Connected to home through art
Local artist taps into his Cuban culture as inspiration for his vivid art pieces
By Josh Staloch
In a non-pandemic year, local artist Eduin Fraga visits his home town of Havana, Cuba at least once – which he said feeds his creative spirit and provides him with the inspiration needed to capture “dynamic fragments of the society in which I live.”
With a style as unique as it is vivid, Fraga said he tries to recreate, in his own way, the little things about everyday life in Cuba – from its economic struggles to aging infrastructure – in a medium he refers to as collage painting.
“I like to show these kinds of situations,” he said. “Like the kinds the Cuban people live with every day, the little things that show how they are going. It could be something like just a crowded bus in Havana, but everyone on that bus has a story. I try to put that in my painting.”
The results can be as ponderous as they are visually stunning.
Fraga said he begins each project by covering his canvas with newsprint before moving on to outlining the image or scene he’s hoping to articulate.
From there, he said he brings the image further to life with acrylic, oil paint or charcoal.
Throughout the process, Fraga said he goes back to the use of news print to form the shapes of his subjects – sometimes using pages from publications in Cuba. If the subject of the piece he’s working on has a local flare to it, he said he will use American newsprint.
Upon careful inspection, the bits of news clippings that might make up someone’s t-shirt in one of his paintings, Fraga said, will often contain text relevant to the subject of the painting itself.
For example, in a piece Fraga painted in which he explores police brutality, the sidewalk depicted in the image is made up of American newsprint from stories across the country that covered the topic while it was occurring.
In a sense, which Fraga notes on his website, his art “serves not only as something extremely pleasant one can hang on a wall, it serves as an historical reference for a social experience.”
The narrative Fraga said he conceals in his art through the use of newsprint isn’t the only profoundly unique method he incorporates.
Most of the faces in his images are featureless, oftentimes consisting of just two separate shapes that, together, resemble the likeness of a face.
But there are no discernable features, no nose, no chin, no eyes, no mouth. Yet, somehow, the subjects of Fraga’s pieces convey emotion – even though their facial features are made up of nothing more than a few cobbled-together pieces of newsprint.
The people in his paintings seem to have the ability to look right at you.
Longing for the inspiration of home
Fraga is quick to point out he is enjoying his life and family here in Green Bay, but it’s difficult for him to go as long as he has – more than two years now since the onset of COVID-19 – without visiting Cuba.
In addition to family and friends in Havana, Fraga said he relies on the people, sights and sounds of Cuba to inspire him.
“I can still see photos, videos of Cuba,” he said. “I also still speak with people, friends and family that I have in Cuba, and they tell me how the situation is now. So, I can kind of see.”
Fraga said he is taking the stories he has been getting from back home and applying them to new projects – including the piece he is currently working on – which features a bus full of riders, all masked, with another crowd of people waiting outside of the Cuban mass transit vehicle, waiting for their turn to ride.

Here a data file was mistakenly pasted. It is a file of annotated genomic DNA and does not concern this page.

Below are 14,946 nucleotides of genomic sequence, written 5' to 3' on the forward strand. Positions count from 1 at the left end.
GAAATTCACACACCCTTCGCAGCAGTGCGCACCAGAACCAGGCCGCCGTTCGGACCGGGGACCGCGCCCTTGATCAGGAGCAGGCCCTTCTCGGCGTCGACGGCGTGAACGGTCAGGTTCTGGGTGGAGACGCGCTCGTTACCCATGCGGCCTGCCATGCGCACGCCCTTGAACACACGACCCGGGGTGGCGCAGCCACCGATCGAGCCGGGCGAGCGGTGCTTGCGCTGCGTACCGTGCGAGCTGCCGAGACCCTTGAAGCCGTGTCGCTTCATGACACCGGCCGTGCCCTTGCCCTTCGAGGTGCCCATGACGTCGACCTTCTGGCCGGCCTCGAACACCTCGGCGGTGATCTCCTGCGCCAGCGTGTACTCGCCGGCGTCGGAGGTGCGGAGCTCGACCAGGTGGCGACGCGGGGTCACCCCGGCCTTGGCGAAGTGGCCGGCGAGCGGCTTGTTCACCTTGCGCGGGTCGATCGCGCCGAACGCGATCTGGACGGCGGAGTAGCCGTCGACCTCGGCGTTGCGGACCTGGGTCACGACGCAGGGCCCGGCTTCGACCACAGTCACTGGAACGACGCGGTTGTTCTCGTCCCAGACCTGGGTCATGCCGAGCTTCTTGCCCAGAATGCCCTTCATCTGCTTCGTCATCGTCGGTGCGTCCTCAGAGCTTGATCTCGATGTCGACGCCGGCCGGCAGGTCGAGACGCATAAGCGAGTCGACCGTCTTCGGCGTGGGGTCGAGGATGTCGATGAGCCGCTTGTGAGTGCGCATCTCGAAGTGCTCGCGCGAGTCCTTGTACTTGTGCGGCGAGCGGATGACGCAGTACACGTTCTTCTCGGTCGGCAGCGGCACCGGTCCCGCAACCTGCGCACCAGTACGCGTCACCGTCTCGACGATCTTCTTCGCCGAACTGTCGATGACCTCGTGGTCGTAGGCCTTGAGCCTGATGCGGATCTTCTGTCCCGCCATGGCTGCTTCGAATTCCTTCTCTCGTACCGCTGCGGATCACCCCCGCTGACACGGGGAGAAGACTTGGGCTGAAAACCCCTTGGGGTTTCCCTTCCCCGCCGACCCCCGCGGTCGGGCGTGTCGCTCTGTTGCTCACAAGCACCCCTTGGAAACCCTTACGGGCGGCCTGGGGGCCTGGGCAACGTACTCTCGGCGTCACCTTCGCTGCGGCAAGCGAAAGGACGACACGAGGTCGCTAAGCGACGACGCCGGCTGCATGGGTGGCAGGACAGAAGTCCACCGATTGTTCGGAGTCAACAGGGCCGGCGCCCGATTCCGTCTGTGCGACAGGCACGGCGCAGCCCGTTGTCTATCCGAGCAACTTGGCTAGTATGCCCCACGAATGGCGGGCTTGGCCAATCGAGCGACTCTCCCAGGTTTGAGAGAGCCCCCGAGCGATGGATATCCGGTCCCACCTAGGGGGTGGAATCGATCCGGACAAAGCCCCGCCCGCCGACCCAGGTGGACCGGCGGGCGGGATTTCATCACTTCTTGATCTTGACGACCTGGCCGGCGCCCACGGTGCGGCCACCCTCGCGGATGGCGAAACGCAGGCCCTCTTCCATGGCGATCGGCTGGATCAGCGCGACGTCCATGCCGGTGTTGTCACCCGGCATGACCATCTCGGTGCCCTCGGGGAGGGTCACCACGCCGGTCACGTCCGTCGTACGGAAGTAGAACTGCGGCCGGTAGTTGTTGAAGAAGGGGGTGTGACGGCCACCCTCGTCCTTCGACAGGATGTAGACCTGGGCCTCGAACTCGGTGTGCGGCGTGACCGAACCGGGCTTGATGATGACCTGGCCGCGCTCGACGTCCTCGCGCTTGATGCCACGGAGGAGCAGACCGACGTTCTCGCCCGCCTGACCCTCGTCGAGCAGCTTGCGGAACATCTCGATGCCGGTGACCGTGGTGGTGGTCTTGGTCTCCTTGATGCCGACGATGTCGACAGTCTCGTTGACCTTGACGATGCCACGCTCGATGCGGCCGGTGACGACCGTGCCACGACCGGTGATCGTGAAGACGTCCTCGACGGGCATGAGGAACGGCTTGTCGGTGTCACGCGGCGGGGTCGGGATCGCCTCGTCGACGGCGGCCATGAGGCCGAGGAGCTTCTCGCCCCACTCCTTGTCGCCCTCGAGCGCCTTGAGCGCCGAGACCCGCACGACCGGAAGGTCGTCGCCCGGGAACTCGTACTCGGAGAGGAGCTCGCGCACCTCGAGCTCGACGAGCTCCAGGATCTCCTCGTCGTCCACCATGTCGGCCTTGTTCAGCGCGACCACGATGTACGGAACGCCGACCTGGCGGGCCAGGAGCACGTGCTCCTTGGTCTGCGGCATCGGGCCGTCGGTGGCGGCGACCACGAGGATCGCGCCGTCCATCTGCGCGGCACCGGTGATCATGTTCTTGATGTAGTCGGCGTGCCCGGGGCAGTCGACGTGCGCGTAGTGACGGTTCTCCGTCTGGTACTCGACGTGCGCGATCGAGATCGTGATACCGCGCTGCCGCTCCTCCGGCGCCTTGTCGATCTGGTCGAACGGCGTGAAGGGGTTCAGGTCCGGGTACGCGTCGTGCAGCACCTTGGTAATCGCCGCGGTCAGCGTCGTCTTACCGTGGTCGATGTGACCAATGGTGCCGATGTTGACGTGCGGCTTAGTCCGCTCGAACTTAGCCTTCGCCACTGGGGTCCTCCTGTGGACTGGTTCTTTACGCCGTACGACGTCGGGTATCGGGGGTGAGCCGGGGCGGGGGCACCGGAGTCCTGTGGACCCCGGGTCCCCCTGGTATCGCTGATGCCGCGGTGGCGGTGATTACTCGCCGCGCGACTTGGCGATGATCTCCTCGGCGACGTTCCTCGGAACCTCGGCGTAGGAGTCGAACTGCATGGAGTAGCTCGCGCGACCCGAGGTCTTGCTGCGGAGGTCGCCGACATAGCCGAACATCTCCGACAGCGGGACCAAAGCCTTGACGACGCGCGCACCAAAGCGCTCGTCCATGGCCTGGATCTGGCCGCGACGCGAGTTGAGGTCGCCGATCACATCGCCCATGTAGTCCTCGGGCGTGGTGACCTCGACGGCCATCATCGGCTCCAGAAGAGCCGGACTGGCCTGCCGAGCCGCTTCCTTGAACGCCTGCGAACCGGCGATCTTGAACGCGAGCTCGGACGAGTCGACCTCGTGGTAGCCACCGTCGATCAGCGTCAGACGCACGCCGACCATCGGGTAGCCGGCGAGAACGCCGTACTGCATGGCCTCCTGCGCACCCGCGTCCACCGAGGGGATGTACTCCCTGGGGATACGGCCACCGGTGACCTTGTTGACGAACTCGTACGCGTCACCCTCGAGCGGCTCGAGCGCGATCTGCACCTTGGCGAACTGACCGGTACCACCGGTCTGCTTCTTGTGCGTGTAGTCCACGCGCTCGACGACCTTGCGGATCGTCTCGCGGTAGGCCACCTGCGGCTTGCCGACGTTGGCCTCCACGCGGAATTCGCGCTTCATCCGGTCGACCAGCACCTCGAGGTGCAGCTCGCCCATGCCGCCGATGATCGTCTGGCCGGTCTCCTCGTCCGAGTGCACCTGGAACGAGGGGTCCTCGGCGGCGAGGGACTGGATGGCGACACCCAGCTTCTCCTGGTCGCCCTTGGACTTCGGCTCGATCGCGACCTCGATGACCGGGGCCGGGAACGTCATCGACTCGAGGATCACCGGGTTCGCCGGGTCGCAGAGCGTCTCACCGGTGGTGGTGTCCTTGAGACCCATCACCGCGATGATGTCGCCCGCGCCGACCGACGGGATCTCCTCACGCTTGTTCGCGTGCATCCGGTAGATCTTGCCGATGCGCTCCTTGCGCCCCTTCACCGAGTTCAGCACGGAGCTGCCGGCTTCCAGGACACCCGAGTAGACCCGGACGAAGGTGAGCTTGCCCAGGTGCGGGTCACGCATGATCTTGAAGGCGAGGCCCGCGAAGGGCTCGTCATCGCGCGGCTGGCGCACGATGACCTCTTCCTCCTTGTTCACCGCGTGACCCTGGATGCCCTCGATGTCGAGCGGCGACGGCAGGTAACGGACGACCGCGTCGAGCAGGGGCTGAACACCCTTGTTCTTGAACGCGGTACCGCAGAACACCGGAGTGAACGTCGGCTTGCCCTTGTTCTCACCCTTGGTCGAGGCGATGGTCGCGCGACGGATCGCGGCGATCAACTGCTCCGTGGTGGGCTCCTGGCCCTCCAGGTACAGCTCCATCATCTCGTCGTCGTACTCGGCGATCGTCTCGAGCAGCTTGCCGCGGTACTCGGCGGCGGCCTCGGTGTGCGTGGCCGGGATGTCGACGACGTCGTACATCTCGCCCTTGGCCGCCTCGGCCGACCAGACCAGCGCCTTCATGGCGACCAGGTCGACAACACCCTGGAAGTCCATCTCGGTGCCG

He said the underlying narrative of the piece, which he will backfill with newsprint containing stories on the matter, is that during the pandemic, gas has been in such short supply that there isn’t enough of it to run full bus schedules, resulting in overcrowded routes and riders often forced to wait for the next bus to come along.
“The thing that I like to do is show the real life of people in Cuba or here in the United States,” Fraga said. “And also, I enjoy learning with this, too. I use newspaper articles for my paintings of (the Green Bay) Packers, articles that have to do with what you are seeing in the painting. It’s good. It’s very easy to find some articles about the Packers.”
A traveling display
Fraga is no stranger to getting a couple dozen of his pieces meticulously packed up and shipped to various exhibitions both here in America and in Cuba.
His next big exhibition is this June in Boston, at Bunker Hill Community College, an institute with more than 11,000 students.
Advice for young artists
Fraga said if he were to tell an aspiring artist anything to keep in mind as they attempt to make a living in the art world, it would be to simply focus on the love of the work, and the rest will fall into line.
“Work. Just work, as much as you can,” he said. “Young people in this business are sometimes too often thinking, ‘How long until I sell (my art)?’ But try to work without thinking about this so much. Enjoy your work because when you are enjoying it, it looks good and the money will come.”
The artist’s background
Born in Havana in 1974, Fraga said he did not embark on his journey as an artist until he became a young adult, but has been painting regularly for more than 20 years.
He formally studied the trait at the Experimental Center of Visual Arts in Havana, graduating in 2012.
Fraga currently lives on Green Bay’s east side with his wife, Christin, who is an associate professor at the University of Wisconsin-Green Bay, and their 8-year old son, Dario.
He said he speaks to his mother, Cathlina, in Cuba every day and also keeps in close contact with his brother, Jorge, who is also an artist living in Germany.
Fraga’s art can be seen online at eduinfraga.com and found at local art shows and at the Farmers’ Market on Broadway.
He also has prints of his work for sale.
Josh Staloch is a staff writer and photographer for The Press Times, and is a contributor to Green Bay City Pages.